Vaiolo

Article

May 25, 2022

Smallpox was an infectious disease caused by two variants of the Variola virus, Variola maior and Variola minor. The disease is also known by the Latin terms variola or variola vera (from the late Latin variŏla, derived from varius, meaning vario, spotted), while the English term smallpox was coined in the United Kingdom in the 15th century to distinguish it from syphilis, called great pox. The smallpox virus is localized in the small circulation of the skin, oral cavity and pharynx. On the skin it manifests itself with a maculo-papular rash and, subsequently, with raised vesicles filled with fluid. Variola maior causes more relevant clinical manifestations and is characterized by a lethality of 30-35%. Long-term complications include characteristic scarring, especially on the face, in 65–85% of those who manage to survive; moreover, blindness, as a consequence of corneal ulcers and subsequent scarring, and deformity of the limbs, due to episodes of arthritis and osteomyelitis, can also occur, albeit with a lower prevalence estimated in 2-5% of cases. Variola minor causes a milder form of the disease, also known as alastrim, which can lead to death in 1% of cases. Smallpox is believed to have emerged in the human population around the 2nd millennium BC. and the earliest physical evidence can be traced back to the pustular rash found on the mummy of Pharaoh Ramses V. It is estimated that the disease killed around 400,000 Europeans each year during the 18th century and was responsible for one third of all cases of blindness. Of all infected people, about 20-60% of adults and 80% of children died. Smallpox is believed to have been the cause of 300-500 million deaths during the 20th century. In 1967 alone, according to data from the World Health Organization, fifteen million people contracted the disease and of these two million died. After a massive vaccination campaign carried out since the 19th century and conducted with a massive joint effort between 1958 and 1977, WHO declared the disease eradicated in 1979, after the last case of naturally occurring smallpox caused by Variola minor was diagnosed in Somalia on October 26, 1977. It was the only disease eradicated in human history until 2011, when rinderpest suffered the same fate.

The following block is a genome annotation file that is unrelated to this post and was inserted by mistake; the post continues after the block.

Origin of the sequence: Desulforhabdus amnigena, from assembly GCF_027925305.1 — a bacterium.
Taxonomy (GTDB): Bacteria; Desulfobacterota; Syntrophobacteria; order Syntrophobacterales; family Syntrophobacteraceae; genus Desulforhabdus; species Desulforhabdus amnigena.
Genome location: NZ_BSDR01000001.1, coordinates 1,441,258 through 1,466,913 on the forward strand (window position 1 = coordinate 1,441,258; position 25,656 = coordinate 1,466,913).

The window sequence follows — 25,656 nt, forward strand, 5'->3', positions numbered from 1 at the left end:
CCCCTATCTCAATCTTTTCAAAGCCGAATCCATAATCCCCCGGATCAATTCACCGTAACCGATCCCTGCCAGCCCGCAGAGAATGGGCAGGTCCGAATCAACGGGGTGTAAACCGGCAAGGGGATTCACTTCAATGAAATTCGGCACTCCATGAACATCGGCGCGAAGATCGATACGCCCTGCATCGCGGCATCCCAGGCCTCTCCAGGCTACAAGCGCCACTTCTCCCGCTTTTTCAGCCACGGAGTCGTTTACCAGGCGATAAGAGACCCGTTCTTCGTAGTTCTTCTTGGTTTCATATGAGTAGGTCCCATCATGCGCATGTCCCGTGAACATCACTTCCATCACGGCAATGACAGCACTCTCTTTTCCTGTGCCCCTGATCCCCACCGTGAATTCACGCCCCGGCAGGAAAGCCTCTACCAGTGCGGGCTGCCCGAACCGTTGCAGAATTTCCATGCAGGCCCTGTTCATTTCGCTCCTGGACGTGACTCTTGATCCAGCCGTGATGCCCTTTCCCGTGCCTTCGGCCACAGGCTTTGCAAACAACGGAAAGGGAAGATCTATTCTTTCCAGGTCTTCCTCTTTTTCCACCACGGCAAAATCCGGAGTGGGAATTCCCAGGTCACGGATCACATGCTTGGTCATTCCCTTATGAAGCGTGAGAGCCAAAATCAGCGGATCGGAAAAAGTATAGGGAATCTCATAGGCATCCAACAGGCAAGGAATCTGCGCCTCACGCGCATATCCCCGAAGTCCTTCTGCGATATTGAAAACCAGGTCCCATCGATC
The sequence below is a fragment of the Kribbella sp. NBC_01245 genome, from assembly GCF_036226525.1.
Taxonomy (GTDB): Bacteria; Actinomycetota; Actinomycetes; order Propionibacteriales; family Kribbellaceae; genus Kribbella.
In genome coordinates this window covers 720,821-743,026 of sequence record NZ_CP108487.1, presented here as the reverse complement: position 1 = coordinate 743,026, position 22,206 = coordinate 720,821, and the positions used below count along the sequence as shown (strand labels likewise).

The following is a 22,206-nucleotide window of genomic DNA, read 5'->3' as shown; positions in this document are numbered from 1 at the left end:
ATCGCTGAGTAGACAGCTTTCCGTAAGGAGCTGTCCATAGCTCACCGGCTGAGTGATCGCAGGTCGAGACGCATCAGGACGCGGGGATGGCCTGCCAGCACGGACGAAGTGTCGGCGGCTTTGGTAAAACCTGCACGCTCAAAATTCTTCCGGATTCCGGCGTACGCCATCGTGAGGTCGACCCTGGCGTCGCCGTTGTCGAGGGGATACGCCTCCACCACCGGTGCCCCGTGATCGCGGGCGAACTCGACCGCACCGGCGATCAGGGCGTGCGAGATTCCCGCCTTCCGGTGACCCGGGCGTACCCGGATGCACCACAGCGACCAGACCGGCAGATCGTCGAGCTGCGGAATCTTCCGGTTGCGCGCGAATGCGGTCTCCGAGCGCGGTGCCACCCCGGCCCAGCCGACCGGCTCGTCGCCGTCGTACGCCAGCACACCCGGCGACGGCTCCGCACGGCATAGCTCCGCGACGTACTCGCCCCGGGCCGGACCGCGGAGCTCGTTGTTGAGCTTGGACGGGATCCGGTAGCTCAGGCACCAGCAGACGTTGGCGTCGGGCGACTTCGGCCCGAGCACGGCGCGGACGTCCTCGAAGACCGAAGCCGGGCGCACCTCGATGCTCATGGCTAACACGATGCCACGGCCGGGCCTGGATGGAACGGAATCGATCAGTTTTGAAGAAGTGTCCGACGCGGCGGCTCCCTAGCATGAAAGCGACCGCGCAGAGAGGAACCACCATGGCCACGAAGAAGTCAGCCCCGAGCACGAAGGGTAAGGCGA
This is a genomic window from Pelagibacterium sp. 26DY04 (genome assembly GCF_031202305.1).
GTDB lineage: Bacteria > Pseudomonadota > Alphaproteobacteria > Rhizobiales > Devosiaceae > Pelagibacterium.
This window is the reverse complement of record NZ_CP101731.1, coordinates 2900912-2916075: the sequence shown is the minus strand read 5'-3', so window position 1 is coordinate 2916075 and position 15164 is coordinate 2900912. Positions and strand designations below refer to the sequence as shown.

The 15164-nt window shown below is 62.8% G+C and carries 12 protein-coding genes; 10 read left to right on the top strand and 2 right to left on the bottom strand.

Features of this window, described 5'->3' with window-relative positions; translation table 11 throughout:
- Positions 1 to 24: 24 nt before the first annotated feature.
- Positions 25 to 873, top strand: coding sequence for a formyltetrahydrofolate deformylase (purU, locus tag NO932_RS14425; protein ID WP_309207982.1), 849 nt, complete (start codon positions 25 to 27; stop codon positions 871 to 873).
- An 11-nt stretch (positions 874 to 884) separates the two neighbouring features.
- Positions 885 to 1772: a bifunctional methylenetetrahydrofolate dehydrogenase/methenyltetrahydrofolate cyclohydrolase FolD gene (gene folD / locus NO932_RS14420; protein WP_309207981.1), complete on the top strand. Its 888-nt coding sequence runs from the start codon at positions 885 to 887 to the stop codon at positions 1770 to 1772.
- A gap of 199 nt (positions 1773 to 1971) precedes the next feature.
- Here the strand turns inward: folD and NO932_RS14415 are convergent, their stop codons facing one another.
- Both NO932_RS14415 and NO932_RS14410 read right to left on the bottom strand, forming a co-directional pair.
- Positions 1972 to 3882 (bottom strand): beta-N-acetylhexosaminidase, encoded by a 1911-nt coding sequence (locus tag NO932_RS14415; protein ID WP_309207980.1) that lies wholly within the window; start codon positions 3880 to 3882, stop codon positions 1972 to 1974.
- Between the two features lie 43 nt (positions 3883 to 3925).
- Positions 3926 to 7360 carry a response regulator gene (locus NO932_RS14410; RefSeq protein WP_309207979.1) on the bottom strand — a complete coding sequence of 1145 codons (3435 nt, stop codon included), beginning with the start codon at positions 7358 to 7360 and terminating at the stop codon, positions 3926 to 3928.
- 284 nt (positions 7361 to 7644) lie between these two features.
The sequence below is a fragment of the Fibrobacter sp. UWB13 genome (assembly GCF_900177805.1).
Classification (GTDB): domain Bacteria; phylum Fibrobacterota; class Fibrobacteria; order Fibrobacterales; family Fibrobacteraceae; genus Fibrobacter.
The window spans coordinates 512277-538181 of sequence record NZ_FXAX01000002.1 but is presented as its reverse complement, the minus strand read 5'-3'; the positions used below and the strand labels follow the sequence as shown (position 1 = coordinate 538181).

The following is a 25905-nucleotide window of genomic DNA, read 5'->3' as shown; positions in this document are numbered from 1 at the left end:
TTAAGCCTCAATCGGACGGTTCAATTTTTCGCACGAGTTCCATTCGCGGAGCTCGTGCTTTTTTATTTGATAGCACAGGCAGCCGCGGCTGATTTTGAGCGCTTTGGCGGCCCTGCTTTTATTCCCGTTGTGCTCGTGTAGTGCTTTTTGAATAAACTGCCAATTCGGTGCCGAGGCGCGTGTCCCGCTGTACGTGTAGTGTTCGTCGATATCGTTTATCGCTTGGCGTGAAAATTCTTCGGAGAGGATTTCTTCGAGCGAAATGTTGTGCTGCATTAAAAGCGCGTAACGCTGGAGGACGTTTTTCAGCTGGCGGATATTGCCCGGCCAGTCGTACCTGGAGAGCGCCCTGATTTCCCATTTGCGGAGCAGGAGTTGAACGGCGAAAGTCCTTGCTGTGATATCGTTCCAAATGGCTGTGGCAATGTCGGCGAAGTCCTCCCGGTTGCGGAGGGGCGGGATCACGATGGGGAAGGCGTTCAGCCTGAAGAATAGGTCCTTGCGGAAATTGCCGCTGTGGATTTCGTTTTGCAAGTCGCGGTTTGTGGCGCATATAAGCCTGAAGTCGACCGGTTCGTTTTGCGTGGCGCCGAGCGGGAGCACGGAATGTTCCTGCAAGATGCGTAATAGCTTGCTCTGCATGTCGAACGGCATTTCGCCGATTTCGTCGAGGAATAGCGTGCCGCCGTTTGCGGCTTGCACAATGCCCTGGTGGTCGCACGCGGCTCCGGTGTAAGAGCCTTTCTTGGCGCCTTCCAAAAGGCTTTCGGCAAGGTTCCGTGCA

Etiology

Smallpox is caused by Variola virus infection which belongs to the Orthopoxvirus genus of the Poxviridae family. The virus is large, brick-shaped and measures approximately 302-350 nm by 244-270 nm with a single linear double-stranded DNA and 186 kbp genome characterized by a stem-loop terminator at each end. It exists in two forms: Variola maior and Variola minor. The four orthopoxviruses that can cause infections in humans are, in addition to the Variola virus, the Vaccinia virus, the cowpox virus and the monkeypox virus. Variola virus naturally infects humans only, although primates and other animals have been infected in the laboratory. Understanding the life cycle of poxviruses is complicated by the fact that there are numerous infectious forms with different mechanisms of access to the cell. The virus replicates in the cell's cytoplasm, unlike other DNA viruses which normally replicate in the nucleus. It also produces numerous specific proteins, the most important of which is a DNA-dependent RNA polymerase. Both enveloped and non-enveloped virions are infectious; this is synthesized at the level of the Golgi apparatus of the cell and includes several specific viral polypeptides, including a hemagglutinin. Infection with one of the two Variola viruses confers immunity towards the other.

Transmission mode

The virus is transmitted by air, through the inhalation of contained droplets